(Swamy et al., 2022)

Hypertension and Flu

  • According to the AHA, patients living with high blood pressure have an increased risk of serious health issues due to flu
  • Patients with heart disease are more likely to die from an infection with influenza than patients with any other chronic condition
  • The AHA notes that flu symptom management is important, but understanding the risks of blood pressure elevation due to cold and flu medications is equally vital
  • The American Heart Association and the American College of Cardiology recommend that people with cardiovascular disease, including those with coronary and other atherosclerotic vascular disease, get a flu shot annually.”
  • People age 65 and older should try to get the high dose flu shot
  • Consult your physician with any questions or concerns you may have

Hypertension and Adult Vaccines

Disparities may occur across the cancer continuum of care.

Additional Resources

Watch Now: Hypertension And Vaccines


Yabo Beysolow, MD, MPH, FAAP, COVID & Flu Immunization Expert, AIM and iREACH Program for Centers for Disease Control and Prevention

Dr. Yabo Beysolow is a pediatrician with over 20 years of experience in private practice and urgent care settings. She is also a public health professional with several years of work experience at the Centers for Disease Control and Prevention, CDC, in the Immunization Services Division, where Dr. Beysolow led as a Medical Officer and subject matter expert on immunizations, assisted in the development of and presented educational content for live, print, web-based, and remote audiences at the local, state and national levels. Dr. Beysolow led the U.S. Childhood Immunization Schedule Working Group from 2011-2014 as the CDC representative to the ACIP (Advisory Committee on Immunization Practices). Since 2020, Dr. Beysolow has served as an educator and Chair of the EPIC Immunization Advisory Committee for the Georgia Chapter of the American Academy of Pediatrics, educating health care providers across the state of Georgia on immunizations and also serves as the Georgia Chapter’s Immunization Representative to the National AAP.

Laurence S. Sperling, MD, FACC, FAHA, FACP, FASPC, Executive Director, Million Hearts Initiative, Division of Heart Disease and Stroke Prevention Centers for Disease Control and Prevention and the Center for Medicare and Medicaid Services

Dr. Laurence S. Sperling is the Executive Director of the Million Hearts Initiative for the Division of Heart Disease and Stroke Prevention at the Centers for Disease Control and Prevention and the Center for Medicare and Medicaid Services. He is the Founder and was the Director of The Heart Disease Prevention Center at Emory Healthcare. Dr. Sperling is currently the Katz Professor in Preventive Cardiology at the Emory University School of Medicine, and Professor of Global Health in the Rollins School of Public Health. He served as the President of the American Society for Preventive Cardiology from 2014-2016, served on the writing committee of 2018 the ACC/ AHA Guideline on the Management on Blood Cholesterol, and served as Chair of the World Heart Federation writing group on the Roadmap for Cardiovascular Disease Prevention among People Living with Diabetes. Dr. Sperling was the recipient of the 2017 Award of Honor from the Alumni Association of Emory University School of Medicine. He has received awards for excellence in teaching (including 4 Golden Apple Awards and The Dean’s Teaching Award), mentorship (Emory SOM 2018 Mentorship Award), and the R. Wayne Alexander Research mentor award. He has authored over 350 manuscripts/ abstracts/ books, and has been an invited speaker on every continent except Antarctica.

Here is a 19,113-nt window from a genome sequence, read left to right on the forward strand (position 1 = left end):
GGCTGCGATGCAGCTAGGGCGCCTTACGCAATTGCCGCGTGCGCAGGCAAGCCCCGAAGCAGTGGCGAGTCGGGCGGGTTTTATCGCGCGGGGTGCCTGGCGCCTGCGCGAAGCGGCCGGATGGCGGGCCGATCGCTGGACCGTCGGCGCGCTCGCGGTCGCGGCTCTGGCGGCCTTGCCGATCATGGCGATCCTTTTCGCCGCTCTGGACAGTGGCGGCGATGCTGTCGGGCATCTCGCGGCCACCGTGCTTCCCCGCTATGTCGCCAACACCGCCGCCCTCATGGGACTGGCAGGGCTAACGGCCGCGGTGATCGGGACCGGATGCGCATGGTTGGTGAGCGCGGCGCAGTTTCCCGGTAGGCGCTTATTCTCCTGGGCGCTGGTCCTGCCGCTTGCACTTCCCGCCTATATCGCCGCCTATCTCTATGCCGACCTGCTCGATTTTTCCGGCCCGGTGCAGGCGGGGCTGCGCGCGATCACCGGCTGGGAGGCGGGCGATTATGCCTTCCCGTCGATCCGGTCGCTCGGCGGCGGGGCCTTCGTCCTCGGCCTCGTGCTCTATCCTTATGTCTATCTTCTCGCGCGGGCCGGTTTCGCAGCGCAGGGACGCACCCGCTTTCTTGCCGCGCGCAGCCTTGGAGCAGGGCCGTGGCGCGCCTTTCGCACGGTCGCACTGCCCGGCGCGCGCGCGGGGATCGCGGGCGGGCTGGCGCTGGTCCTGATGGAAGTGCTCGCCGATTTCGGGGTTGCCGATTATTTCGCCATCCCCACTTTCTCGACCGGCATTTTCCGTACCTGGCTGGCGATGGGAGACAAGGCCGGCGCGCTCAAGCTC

Kristen Hobbs, MPH, CPH, Director, Quality Improvement & Equity, Center for Sustainable Health Care Quality and Equity, National Minority Quality Forum

Kristen Hobbs is responsible for the oversight of quality improvement and education projects for a variety of therapeutic areas. A senior-level public health professional with experience in epidemiology, public health program evaluation, public health program development and implementation, and partnership development, Kristen is proud to champion the advancement of health equity and believes in the value of implementing epidemiologic principles for the design, implementation, and management of evidence-based public health interventions. Before joining NMQF/SHC, Kristen worked at Susan G. Komen Headquarters as Senior Manager of the African American Health Equity Initiative. She served at Komen for five years and held varying roles as an evaluator and subject matter expert in the development and implementation of the initiative. Prior to Komen, Kristen worked with the Institutional Review Board and Institutional Animal Care and Use Committee of Saint Louis University on accreditation efforts, survey development, research, and analysis. She also worked for the Saint Louis County Department of Public Health’s Communicable Disease Control Services Division to evaluate and monitor the department’s perinatal hepatitis B program, conduct epidemiologic surveillance of infectious diseases, and refine behavioral health marketing messages for STD prevention and awareness in north St. Louis, Missouri. Kristen earned her Bachelor of Science in Biology and Chemistry from Texas Woman’s University and her Master of Public Health in Epidemiology from Saint Louis University.